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Male? Female? For intersexual individuals that’s an impossible question to answer. Unfortunately few countries recognise people who are neither male or female. Now, Germany is about to become the first European country to give parents a third gender option when registering their babies.
Yesterday’s court ruling has paved the way to strengthen intersex identity in Germany, making the country Europe’s first to recognise a third gender.
The country’s highest court ruled that a third gender must be recognised on birth certificates and other official documents for intersex people.
Vanja, an intersex person registered as a girl at birth, appealed to the court after their request to change their legal sex to ‘divers’ or ‘inter’ was rejected.
A chromosome analysis test proved Vanja is one of the estimated 100,000 Germans whose biology is neither male or female.
Since 2013, German parents have had the option of leaving the gender box blank when registering their children – an option that is widely considered to be discriminatory.
The Federal Constitutional Court in Karlsruhe agreed that registering one’s sex was ‘of paramount importance for individual identity’ and ruled in Vanja’s favour, ordering lawmakers to create a ‘positive’ term that covers intersex people for birth certificates and other official documents by the end of 2018.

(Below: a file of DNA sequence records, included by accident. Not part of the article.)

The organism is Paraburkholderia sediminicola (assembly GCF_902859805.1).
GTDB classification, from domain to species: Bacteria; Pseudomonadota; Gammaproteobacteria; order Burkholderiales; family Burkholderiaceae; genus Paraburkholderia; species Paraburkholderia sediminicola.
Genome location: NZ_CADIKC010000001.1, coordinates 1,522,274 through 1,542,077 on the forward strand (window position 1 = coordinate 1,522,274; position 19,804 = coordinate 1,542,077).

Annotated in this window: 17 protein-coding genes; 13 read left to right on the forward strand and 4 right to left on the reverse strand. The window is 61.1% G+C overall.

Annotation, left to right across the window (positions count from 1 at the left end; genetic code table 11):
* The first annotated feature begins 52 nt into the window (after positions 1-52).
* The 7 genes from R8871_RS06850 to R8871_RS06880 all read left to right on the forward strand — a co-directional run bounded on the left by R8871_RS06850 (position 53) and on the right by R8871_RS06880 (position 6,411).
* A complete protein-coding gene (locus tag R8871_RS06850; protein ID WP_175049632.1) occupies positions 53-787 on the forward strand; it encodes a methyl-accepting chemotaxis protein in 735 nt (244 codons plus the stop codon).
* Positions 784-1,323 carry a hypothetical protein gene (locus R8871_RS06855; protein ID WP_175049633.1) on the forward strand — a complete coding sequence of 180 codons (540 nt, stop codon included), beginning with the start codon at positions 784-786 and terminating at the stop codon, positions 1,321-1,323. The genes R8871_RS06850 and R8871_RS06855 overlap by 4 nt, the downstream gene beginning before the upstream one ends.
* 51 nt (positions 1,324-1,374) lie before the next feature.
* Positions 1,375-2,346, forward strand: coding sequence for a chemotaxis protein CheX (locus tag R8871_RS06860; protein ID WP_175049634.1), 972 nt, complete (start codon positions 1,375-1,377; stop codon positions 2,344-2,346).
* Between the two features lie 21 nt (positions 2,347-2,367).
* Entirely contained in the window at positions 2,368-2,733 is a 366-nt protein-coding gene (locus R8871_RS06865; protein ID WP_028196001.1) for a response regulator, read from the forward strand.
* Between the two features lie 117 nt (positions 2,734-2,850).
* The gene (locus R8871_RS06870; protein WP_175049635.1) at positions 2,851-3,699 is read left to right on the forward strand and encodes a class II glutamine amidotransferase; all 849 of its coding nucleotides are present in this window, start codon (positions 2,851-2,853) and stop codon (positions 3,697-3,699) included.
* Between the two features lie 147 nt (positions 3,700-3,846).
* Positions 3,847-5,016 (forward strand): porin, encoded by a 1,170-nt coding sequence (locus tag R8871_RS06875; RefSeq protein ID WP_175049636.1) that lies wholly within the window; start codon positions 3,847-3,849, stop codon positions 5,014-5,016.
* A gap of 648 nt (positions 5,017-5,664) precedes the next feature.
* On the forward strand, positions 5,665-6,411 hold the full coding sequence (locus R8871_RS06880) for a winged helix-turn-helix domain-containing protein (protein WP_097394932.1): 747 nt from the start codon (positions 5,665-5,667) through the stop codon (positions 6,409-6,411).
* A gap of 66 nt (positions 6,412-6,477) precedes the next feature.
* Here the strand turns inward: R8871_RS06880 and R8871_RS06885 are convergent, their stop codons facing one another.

International campaign groups have applauded the ‘groundbreaking’ court ruling and hope the decision ignites a worldwide change.
A German government spokesperson has already confirmed that the government respects and will comply with the decision.
Germany will join Australia, New Zealand, Canada, Bangladesh, India, Nepal, Columbia, Argentina and a handful of US States to recognise a third legal sex on official documents. In Denmark, Ireland, Malta and Norway, adults can self-determine their gender without undergoing a medical examination or chromosome test. In some of these countries, individuals can change the gender on their birth certificate retrospectively.